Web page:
Colin A. Byrd, the 28-year-old mayor of Greenbelt who announced in December that he was going to challenge U.S. House Majority Leader Steny H. Hoyer in the 2022 Democratic primary, said Monday he is abandoning that effort and would seek to challenge U.S. Sen. Chris Van Hollen (D) next year instead.
Byrd said he decided to set his sights on Van Hollen because he was outraged by the $1.9 trillion COVID-19 relief package that emerged from the Senate over the weekend. Unlike the House version of the legislation, which passed in February, the Senate measure reduced recipients’ weekly unemployment benefits and did not include an increase in the federal minimum wage to $15 an hour.
Byrd said he has also been disappointed in Van Hollen’s unwillingness to publicly oppose the proposed Maglev high-speed train between Baltimore and Washington, D.C., and with Van Hollen’s vote in favor of the U.S.-Mexico-Canada free trade agreement that former President Trump negotiated. He noted that many Democratic members of Congress opposed the deal because of its impact on climate change.
Byrd also said that as he watched the debate over the stimulus package unfold, he came to the conclusion that Sen. Bernie Sanders (I-Vt.) is the only true progressive in the upper chamber.
“While there’s a ‘squad’ in the House, there’s a squad of one in the U.S. Senate,” he said, referring to the nickname given to young progressive members of the House. “What happened with the [stimulus] bill in the Senate was really unacceptable.”
Earlier in the day, in a virtual press conference with Maryland’s other U.S. senator, Benjamin L. Cardin (D), Van Hollen expressed disappointment with the minimum wage provision being cut out of the legislation, and with the smaller unemployment benefits. In an email Monday evening, a Van Hollen campaign spokesperson said, “Senator Van Hollen has secured bold relief for our state in the American Rescue Plan and will continue to focus on fighting for every Marylander.”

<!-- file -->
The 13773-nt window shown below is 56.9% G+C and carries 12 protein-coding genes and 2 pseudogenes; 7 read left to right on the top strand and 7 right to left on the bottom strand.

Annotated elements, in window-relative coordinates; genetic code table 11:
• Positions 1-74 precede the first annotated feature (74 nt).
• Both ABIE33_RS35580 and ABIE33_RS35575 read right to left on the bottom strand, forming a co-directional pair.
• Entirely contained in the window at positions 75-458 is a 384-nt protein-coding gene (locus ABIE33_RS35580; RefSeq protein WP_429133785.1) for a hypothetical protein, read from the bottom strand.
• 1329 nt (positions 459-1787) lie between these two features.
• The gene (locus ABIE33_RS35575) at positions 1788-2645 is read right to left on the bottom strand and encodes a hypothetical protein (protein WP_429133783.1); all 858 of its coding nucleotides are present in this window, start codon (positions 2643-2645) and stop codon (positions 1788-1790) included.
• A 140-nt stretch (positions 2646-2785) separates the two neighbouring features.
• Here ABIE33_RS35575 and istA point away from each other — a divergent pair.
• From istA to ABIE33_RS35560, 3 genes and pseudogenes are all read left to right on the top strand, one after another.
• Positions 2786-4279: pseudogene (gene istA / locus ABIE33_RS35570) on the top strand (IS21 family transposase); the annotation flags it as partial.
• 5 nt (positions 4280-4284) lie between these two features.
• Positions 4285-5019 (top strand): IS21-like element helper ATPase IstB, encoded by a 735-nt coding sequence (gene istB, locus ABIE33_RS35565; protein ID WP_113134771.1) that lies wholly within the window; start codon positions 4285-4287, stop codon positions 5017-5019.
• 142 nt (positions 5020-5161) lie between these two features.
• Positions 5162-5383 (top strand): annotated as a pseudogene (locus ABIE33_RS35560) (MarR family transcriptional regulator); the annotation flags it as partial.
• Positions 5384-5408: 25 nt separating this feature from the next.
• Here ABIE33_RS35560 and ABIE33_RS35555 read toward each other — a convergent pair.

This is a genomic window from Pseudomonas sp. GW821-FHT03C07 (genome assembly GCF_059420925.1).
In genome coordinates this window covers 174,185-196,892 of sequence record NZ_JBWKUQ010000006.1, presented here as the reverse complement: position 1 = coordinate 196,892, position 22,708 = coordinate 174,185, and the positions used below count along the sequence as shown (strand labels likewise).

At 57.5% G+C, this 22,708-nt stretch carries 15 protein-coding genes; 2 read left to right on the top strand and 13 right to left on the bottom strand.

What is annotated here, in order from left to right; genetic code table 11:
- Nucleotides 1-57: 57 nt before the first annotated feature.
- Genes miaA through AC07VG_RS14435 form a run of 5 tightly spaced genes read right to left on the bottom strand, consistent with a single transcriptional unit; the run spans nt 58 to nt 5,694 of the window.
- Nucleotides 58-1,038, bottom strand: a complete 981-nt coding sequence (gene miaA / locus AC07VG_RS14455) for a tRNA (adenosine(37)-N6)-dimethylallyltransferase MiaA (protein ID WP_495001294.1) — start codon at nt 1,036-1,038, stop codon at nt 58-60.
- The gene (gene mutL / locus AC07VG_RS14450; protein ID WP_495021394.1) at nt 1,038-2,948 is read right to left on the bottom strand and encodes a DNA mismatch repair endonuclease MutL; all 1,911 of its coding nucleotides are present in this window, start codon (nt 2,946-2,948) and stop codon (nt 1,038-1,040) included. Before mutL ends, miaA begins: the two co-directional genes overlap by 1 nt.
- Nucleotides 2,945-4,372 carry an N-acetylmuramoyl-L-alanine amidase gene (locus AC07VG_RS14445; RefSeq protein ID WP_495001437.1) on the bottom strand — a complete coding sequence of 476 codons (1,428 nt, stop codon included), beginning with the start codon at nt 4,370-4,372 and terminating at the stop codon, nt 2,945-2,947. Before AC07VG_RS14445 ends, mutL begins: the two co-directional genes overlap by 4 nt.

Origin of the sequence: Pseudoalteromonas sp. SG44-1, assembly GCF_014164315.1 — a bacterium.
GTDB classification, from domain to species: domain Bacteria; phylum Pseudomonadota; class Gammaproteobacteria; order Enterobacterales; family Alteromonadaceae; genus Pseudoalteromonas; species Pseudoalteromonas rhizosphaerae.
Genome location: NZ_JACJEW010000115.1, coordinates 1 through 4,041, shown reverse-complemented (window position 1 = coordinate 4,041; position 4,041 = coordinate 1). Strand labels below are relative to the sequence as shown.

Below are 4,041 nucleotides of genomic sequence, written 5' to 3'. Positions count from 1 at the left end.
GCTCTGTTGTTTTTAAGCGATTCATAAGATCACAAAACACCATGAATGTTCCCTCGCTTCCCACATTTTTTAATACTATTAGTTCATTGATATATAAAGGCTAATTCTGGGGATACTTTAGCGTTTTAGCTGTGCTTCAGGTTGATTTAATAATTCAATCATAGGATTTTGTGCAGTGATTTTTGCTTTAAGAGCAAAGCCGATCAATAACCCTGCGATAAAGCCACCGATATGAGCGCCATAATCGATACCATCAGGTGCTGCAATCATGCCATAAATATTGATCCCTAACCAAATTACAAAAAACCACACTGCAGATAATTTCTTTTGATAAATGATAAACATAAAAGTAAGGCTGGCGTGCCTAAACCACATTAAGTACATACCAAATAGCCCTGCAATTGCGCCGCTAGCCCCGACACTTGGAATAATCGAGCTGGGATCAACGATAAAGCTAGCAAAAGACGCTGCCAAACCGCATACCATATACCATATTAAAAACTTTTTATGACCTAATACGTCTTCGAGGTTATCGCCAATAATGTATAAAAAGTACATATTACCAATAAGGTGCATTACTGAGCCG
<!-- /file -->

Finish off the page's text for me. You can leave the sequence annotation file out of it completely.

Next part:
Van Hollen reported more than $1.3 million in his campaign account as of Dec. 31, but Byrd said he is not fazed by the fundraising gap.
“It’ll be a challenge, but it’ll be a challenge that we meet and exceed,” he said.
By exiting the 5th District House race, Byrd is avoiding a collision with another progressive Democrat, Mckayala Wilkes, who challenged Hoyer in 2020 and is trying again. Wilkes took 26.7% of the vote in the primary last time, but is hoping to attract more support as young progressives across the country prosper in other congressional races against established Democratic incumbents.
Byrd said he is enthusiastically backing Wilkes.
“We’ll get a progressive win in the House and a progressive win in the Senate,” he said.